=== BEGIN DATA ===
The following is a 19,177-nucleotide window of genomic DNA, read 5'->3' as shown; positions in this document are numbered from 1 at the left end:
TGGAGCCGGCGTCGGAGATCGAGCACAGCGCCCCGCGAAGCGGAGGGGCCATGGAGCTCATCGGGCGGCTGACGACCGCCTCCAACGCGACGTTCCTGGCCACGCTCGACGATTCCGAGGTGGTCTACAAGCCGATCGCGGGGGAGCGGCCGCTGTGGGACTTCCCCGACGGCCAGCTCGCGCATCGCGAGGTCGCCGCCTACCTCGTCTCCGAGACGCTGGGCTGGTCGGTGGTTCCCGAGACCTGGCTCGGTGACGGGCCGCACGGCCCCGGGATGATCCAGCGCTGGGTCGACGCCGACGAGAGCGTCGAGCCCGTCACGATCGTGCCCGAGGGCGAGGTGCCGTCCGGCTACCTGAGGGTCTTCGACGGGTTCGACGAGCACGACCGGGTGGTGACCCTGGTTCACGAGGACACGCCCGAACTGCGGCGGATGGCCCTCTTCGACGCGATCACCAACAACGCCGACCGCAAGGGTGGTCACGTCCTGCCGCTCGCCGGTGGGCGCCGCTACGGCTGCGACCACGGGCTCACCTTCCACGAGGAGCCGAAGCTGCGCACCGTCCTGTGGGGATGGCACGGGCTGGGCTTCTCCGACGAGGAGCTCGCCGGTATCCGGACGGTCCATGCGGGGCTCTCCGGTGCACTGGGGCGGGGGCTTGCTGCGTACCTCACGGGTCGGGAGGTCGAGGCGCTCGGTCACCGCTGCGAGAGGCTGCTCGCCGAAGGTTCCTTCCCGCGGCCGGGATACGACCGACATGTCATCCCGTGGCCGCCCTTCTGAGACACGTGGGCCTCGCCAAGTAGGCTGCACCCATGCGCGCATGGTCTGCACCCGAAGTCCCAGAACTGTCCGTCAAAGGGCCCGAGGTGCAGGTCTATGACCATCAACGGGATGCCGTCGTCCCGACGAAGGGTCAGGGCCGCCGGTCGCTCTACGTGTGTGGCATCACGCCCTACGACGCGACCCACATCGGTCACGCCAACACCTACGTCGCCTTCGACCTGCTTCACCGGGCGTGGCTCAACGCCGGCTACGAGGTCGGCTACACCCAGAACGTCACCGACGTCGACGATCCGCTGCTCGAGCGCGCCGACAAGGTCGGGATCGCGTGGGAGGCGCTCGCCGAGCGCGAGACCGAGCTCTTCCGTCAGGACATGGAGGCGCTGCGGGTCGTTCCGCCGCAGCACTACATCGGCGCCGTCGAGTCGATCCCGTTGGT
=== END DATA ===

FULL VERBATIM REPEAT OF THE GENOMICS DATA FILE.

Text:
The following is a 19,177-nucleotide window of genomic DNA, read 5'->3' as shown; positions in this document are numbered from 1 at the left end:
TGGAGCCGGCGTCGGAGATCGAGCACAGCGCCCCGCGAAGCGGAGGGGCCATGGAGCTCATCGGGCGGCTGACGACCGCCTCCAACGCGACGTTCCTGGCCACGCTCGACGATTCCGAGGTGGTCTACAAGCCGATCGCGGGGGAGCGGCCGCTGTGGGACTTCCCCGACGGCCAGCTCGCGCATCGCGAGGTCGCCGCCTACCTCGTCTCCGAGACGCTGGGCTGGTCGGTGGTTCCCGAGACCTGGCTCGGTGACGGGCCGCACGGCCCCGGGATGATCCAGCGCTGGGTCGACGCCGACGAGAGCGTCGAGCCCGTCACGATCGTGCCCGAGGGCGAGGTGCCGTCCGGCTACCTGAGGGTCTTCGACGGGTTCGACGAGCACGACCGGGTGGTGACCCTGGTTCACGAGGACACGCCCGAACTGCGGCGGATGGCCCTCTTCGACGCGATCACCAACAACGCCGACCGCAAGGGTGGTCACGTCCTGCCGCTCGCCGGTGGGCGCCGCTACGGCTGCGACCACGGGCTCACCTTCCACGAGGAGCCGAAGCTGCGCACCGTCCTGTGGGGATGGCACGGGCTGGGCTTCTCCGACGAGGAGCTCGCCGGTATCCGGACGGTCCATGCGGGGCTCTCCGGTGCACTGGGGCGGGGGCTTGCTGCGTACCTCACGGGTCGGGAGGTCGAGGCGCTCGGTCACCGCTGCGAGAGGCTGCTCGCCGAAGGTTCCTTCCCGCGGCCGGGATACGACCGACATGTCATCCCGTGGCCGCCCTTCTGAGACACGTGGGCCTCGCCAAGTAGGCTGCACCCATGCGCGCATGGTCTGCACCCGAAGTCCCAGAACTGTCCGTCAAAGGGCCCGAGGTGCAGGTCTATGACCATCAACGGGATGCCGTCGTCCCGACGAAGGGTCAGGGCCGCCGGTCGCTCTACGTGTGTGGCATCACGCCCTACGACGCGACCCACATCGGTCACGCCAACACCTACGTCGCCTTCGACCTGCTTCACCGGGCGTGGCTCAACGCCGGCTACGAGGTCGGCTACACCCAGAACGTCACCGACGTCGACGATCCGCTGCTCGAGCGCGCCGACAAGGTCGGGATCGCGTGGGAGGCGCTCGCCGAGCGCGAGACCGAGCTCTTCCGTCAGGACATGGAGGCGCTGCGGGTCGTTCCGCCGCAGCACTACATCGGCGCCGTCGAGTCGATCCCGTTGGT